With voters focused intently on pocketbook issues, both Mitt Romney and President Barack Obama are framing their faith-outreach efforts around the economy as the presidential campaign enters its final weeks.
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That marks a shift from previous election cycles, campaign advisers say.
"That's a major difference between this election and the last. The economy is the single issue that transcends every demographic, every coalition, every interest group," said Mark DeMoss, an evangelical who has led Romney's efforts to rally conservative Christians - a key Republican voting bloc - around the GOP nominee, who is a Mormon.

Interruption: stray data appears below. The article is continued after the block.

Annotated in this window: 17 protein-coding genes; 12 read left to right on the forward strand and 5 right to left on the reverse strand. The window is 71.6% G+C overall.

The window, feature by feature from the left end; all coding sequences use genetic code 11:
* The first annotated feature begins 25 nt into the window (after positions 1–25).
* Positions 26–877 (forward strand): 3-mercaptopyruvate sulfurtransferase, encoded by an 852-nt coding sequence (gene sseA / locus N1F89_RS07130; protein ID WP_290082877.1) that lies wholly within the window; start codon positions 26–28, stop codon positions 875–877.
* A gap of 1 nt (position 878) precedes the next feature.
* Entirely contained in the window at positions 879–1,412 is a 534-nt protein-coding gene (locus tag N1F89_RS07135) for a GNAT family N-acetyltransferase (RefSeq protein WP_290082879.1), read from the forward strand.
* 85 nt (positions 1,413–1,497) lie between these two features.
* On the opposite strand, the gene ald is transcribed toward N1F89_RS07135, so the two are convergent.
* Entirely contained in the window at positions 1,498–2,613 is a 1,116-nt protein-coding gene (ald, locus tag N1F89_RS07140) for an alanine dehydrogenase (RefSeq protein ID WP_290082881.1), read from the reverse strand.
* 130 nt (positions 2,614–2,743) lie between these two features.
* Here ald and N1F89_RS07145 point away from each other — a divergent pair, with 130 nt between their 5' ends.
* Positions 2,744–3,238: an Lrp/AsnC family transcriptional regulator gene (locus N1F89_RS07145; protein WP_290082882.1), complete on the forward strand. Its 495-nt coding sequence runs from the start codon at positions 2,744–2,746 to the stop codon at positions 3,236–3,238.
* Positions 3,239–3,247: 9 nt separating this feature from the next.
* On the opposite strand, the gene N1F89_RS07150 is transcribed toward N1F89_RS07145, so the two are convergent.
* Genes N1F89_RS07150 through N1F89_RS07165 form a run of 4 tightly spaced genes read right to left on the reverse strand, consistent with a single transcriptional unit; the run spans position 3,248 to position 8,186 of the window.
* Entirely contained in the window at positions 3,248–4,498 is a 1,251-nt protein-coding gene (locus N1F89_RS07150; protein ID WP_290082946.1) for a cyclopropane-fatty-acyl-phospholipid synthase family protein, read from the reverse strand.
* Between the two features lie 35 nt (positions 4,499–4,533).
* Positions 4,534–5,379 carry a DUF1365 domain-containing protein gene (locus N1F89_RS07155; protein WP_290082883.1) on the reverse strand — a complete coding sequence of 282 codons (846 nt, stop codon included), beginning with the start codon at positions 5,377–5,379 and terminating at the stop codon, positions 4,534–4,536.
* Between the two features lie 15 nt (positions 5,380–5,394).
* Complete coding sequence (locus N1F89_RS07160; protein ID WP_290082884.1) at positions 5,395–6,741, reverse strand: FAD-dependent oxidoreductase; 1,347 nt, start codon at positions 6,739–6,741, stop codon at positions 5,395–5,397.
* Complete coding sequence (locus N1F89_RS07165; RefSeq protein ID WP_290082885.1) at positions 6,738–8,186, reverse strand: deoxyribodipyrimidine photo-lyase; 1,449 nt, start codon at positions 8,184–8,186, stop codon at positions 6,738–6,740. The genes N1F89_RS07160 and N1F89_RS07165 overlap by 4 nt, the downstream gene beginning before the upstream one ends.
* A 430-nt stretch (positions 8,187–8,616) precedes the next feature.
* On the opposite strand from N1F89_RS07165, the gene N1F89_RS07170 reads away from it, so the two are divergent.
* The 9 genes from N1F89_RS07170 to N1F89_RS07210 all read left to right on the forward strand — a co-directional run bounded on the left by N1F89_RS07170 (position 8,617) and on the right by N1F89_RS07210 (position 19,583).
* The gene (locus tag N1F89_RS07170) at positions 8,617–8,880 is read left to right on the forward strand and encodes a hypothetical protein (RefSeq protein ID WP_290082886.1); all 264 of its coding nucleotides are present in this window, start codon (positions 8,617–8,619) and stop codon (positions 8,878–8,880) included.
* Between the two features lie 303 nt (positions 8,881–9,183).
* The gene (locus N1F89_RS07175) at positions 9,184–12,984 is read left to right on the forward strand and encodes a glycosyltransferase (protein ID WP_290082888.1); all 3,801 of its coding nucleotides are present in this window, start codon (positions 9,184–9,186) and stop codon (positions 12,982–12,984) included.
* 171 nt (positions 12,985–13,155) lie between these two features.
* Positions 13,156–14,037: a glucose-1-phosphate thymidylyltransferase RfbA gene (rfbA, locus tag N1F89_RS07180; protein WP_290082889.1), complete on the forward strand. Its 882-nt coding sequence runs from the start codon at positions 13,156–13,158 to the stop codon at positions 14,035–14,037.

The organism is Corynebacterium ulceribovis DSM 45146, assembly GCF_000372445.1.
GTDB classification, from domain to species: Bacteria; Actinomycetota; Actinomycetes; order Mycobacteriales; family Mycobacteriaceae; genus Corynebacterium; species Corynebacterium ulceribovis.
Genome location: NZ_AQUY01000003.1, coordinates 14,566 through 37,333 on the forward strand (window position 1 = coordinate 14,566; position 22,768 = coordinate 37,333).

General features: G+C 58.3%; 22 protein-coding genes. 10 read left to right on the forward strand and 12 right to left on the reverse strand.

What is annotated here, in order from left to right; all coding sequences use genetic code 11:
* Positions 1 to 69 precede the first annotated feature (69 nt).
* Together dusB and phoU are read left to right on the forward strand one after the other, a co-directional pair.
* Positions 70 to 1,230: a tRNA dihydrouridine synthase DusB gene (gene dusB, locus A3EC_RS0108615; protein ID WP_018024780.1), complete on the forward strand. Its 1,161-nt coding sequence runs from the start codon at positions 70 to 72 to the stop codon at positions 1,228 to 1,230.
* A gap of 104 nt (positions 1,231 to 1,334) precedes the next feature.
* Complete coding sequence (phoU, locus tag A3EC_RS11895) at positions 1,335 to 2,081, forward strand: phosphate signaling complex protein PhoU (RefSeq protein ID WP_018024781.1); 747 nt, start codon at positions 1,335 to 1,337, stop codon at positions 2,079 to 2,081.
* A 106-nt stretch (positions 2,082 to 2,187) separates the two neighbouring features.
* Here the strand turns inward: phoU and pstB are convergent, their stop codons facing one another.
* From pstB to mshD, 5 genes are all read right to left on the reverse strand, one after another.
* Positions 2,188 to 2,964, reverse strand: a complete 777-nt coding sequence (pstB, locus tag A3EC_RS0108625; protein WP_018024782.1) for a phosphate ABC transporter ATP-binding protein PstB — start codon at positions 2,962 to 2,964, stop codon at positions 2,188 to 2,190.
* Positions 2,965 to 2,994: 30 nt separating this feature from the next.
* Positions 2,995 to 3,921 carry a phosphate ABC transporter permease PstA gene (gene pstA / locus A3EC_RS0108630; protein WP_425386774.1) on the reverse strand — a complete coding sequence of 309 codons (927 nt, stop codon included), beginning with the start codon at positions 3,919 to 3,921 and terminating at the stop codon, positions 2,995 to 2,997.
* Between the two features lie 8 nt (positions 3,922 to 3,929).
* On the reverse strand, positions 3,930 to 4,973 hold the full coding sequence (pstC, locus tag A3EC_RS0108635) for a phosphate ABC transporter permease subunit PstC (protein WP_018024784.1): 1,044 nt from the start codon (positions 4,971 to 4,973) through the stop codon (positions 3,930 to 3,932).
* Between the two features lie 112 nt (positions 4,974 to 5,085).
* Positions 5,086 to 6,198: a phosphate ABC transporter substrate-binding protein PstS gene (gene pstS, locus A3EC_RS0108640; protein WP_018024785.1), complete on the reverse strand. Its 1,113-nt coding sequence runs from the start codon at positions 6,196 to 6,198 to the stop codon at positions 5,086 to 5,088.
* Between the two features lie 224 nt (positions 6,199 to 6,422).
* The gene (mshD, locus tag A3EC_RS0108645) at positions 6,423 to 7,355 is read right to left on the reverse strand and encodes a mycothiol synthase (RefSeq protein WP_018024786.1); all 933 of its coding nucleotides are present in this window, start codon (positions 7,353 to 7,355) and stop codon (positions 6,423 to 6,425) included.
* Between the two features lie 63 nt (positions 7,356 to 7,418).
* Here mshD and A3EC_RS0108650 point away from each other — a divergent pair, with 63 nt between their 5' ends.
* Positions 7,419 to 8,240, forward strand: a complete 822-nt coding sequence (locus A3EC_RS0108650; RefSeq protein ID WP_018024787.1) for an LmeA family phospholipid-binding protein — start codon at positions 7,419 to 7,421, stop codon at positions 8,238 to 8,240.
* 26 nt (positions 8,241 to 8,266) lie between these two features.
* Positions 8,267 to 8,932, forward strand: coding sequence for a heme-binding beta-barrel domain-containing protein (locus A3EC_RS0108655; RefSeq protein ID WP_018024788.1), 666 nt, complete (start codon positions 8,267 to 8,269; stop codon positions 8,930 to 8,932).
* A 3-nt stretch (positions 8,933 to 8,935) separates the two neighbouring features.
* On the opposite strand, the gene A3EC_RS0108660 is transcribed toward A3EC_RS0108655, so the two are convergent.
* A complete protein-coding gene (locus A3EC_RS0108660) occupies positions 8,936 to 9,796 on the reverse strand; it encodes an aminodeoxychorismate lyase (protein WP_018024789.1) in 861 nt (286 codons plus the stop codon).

"Evangelicals are no less interested in the unemployment rate and the cost of living than non-evangelicals," DeMoss added.
Those concerns are reflected in voter outreach efforts by religious conservatives, who are often associated almost exclusively with hot-button social issues related to sexual morality.
For example, the Faith and Freedom Coalition, which is led by longtime evangelical activist Ralph Reed, has a voter guide that lists tax cuts and a balanced budget amendment ahead of same-sex marriage and abortion.
Reed's group, a successor to his Christian Coalition, says it plans to distribute 40 million voter guides, knock on a million doors and make 15 million get-out-the-vote phone calls. The Faith and Freedom Coalition is also building a database of more than 17 million conservative religious voters.
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SOURCE: Religion News Service
Daniel Burke and David Gibson